Academic Honesty:

All work you turn in for this class must be your own work, with all outside reference sources properly cited and acknowledged. All written assignments for this course will be turned in through the anti-plagiarism program "Turn It In."

The "Student Conduct Code of the Rules and Regulations" (Georgia Institute of Technology General Catalog, Section XIX) states that "academic misconduct is an act that does or could improperly distort student grades or other student academic records" and offers the following descriptive list:

The Code also notes that "while these acts constitute assured instances of academic misconduct, other acts of academic misconduct may be defined by the professor." Consult the Honor Code online at http://www.honor.gatech.edu or in the General Catalog for more information. Students who engage in academic dishonesty may receive no credit for the assignment or fail the course. In addition, the instance will be reported to the Dean of Students who may take further action.

Students with Disabilities:

Any student who feels that he/she may need an accommodation for any sort of disability, please make an appointment to see the instructor during office hours. Students with disabilities should also contact Access Disabled Assistance Program for Tech Students (ADAPTS) to discuss reasonable accommodations. For an appointment with a counselor call (404) 894-2564 (voice) / (404) 894-1664 (voice/TDD) or visit Suite 210 in the Smithgall Student Services Building. For more information visit the following website: http://www.adapts.gatech.edu.


Section I: An Overview of Argument: Evolution, School, and You

Week One
M 8/16: Course Introduction
W 8/18: Course Introduction (cont.)
F 8/20: In-class diagnostic essay

Week Two
M 8/23: What We Talk about When We Talk about Arguments, GR: Ch 1
W 8/25: GR: Ch 2
F 8/27: Discussion (cont.)

Week Three
M 8/30: GR: Ch 3-4
W 9/1: Discussion (cont.)
F 9/3: Discussion (cont.)

Week Four
W 9/8: Eugenie C. Scott, "Antievolution and Creationism in the United States" [note: must use prism id to access article]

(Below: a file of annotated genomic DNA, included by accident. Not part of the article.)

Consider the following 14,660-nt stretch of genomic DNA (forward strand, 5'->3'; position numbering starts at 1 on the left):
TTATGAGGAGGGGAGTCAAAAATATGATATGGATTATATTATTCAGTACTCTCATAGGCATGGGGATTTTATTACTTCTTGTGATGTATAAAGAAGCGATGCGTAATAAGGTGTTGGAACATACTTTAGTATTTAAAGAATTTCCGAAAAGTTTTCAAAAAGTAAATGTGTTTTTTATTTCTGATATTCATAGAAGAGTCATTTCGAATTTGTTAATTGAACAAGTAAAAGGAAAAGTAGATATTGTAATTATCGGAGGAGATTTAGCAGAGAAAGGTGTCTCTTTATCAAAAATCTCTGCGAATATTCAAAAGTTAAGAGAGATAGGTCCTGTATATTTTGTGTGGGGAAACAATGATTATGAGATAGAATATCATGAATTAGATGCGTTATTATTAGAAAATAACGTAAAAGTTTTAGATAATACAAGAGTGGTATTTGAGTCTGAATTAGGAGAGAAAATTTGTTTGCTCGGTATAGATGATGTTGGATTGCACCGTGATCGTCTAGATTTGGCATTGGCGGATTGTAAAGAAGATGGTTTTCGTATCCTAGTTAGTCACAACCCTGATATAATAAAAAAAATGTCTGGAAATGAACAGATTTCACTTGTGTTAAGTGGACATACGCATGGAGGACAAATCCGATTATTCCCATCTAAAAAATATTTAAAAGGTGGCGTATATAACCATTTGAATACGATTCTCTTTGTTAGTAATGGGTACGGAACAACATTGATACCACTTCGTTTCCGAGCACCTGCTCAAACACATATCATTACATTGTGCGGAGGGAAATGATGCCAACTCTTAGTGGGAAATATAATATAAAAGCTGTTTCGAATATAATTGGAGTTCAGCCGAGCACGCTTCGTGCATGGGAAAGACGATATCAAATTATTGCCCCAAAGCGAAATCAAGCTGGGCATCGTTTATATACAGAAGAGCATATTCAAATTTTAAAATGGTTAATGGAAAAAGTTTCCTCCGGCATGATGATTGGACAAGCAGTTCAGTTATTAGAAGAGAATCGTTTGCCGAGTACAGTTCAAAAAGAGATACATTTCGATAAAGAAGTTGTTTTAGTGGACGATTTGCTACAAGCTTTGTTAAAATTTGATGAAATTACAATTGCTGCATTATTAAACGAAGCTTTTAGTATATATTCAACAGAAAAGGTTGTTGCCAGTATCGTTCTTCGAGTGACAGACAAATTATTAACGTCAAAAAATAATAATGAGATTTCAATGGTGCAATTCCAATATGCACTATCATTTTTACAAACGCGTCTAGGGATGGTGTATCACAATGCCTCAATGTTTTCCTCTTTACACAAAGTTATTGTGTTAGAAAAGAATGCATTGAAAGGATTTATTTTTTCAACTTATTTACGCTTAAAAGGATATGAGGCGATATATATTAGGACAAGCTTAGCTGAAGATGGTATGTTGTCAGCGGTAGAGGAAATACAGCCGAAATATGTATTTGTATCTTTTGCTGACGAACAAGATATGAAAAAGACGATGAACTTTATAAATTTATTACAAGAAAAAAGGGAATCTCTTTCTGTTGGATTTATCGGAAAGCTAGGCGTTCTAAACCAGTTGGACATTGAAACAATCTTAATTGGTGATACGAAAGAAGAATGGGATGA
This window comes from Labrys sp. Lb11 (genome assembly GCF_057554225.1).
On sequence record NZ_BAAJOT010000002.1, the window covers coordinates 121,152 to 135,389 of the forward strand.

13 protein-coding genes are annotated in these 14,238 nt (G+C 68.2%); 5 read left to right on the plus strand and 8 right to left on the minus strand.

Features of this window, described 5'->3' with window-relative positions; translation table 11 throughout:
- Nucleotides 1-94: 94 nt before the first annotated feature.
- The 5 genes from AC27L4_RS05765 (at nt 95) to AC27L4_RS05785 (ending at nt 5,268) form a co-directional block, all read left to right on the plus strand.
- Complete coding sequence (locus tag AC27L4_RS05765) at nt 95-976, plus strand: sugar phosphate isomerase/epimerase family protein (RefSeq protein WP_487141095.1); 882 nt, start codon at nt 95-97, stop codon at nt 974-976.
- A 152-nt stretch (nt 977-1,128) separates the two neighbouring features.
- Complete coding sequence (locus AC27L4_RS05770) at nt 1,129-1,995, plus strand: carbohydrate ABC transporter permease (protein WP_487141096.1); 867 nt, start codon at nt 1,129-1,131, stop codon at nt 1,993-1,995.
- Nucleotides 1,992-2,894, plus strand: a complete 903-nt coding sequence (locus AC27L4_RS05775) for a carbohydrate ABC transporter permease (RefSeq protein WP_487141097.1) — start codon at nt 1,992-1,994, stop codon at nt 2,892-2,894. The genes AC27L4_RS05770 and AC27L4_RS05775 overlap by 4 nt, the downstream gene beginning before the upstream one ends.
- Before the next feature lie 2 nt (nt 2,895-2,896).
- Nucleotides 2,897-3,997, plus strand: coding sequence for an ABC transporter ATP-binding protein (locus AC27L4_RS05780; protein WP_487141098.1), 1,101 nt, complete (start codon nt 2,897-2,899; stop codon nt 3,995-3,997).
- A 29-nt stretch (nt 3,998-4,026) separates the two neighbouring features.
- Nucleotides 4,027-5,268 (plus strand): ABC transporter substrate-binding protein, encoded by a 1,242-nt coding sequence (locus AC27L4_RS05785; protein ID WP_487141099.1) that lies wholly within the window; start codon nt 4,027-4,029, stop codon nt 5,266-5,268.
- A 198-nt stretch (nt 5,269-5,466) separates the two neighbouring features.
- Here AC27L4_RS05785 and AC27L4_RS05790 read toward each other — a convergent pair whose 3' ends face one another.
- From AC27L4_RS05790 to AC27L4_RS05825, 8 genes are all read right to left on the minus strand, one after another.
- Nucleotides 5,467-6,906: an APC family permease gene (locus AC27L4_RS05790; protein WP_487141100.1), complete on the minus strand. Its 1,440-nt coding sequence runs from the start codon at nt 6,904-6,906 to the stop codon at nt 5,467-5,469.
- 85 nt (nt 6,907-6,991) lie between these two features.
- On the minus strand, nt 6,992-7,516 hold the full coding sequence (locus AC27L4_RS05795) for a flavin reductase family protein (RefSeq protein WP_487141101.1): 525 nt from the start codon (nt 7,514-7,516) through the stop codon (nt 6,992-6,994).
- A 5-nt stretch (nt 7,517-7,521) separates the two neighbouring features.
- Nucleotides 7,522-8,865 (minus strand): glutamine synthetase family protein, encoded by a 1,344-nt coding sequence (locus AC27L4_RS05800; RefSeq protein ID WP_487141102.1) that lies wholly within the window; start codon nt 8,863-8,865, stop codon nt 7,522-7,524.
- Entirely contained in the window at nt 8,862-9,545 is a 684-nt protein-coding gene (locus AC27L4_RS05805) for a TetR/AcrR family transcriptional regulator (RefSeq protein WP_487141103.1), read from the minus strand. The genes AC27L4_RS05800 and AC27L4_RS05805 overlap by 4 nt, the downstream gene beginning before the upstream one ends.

F 9/10: Discussion (cont.)

Week Five
M 9/13: GR: Ch 8
W 9/15: Discussion of narrative argument
F 9/17: Draft of Paper #1 due for peer review

Section II: Varieties of Creationism

Week Six
M 9/20: Paper #1 (Narrative Argument) due, Introduction to Creationism
W 9/22: Henry Morris, "The Scientific Case Against Evolution"
F 9/24:William Dembski, "Five Questions Evolutionists Would Rather Dodge"

Week Seven
M 9/27: talk.origins FAQ
W 9/29: Discussion (cont.)
F 10/1: Gould "Nonoverlapping Magisteria"

Week Eight
M 10/4: Theism, the American State, and Evolution: A Very Brief Introduction
W 10/6: Discussion (cont.)
F 10/8: GR: Ch 7 [DROP DAY]

Week Nine
M 10/11: Discussion (cont.)
W 10/13: Flex day
F 10/15: Peer Review Paper #2 (Evaluative Argument)

Section III: Punk Eek, Selfish Genes, Darwin Machines, and All That

Week Ten
M 10/18: NO CLASS
W 10/20: Gould & Lewontin "Spandrels of San Marco"
F 10/22: Paper #2 Due; Discussion (cont.)

Week Eleven
M 10/25: Discussion (cont.) W 10/27: Mayr, "How to Carry Out the Adaptationst Program" [WebX]
F 10/29: Discussion (cont.)

Week Twelve
M 11/1: Gould, "Is a New and General Theory of Evolution Emerging?" [WebX]
W 11/3: Discussion (cont.)
F 11/5: Mayr, "Speciational Evolution or Punctuated Equilibria" [WebX]

Week Thirteen
M 11/8: Group projects due
W 11/10: (cont.)
F 11/12: Sullivan and Dawkins on "Selfish Gene" [WebX]

Week Fourteen
M 11/15: Daniel Dennett, "Memes and the Exploitation of Imagination" [WebX]
W 11/17: Discussion (cont.)
F 11/19: Cosmides & Tooby, "Evolutionary Psychology: A Primer"

Week Fifteen
M 11/22: Paper #3 Workshop and Discussion
W: 11/24: NO CLASS
F: 11/26: NO CLASS

Week Sixteen
M 11/29: Paper #3 Peer Review
W 12/1: Class Evaluations
F: 12/3: Paper #3 Due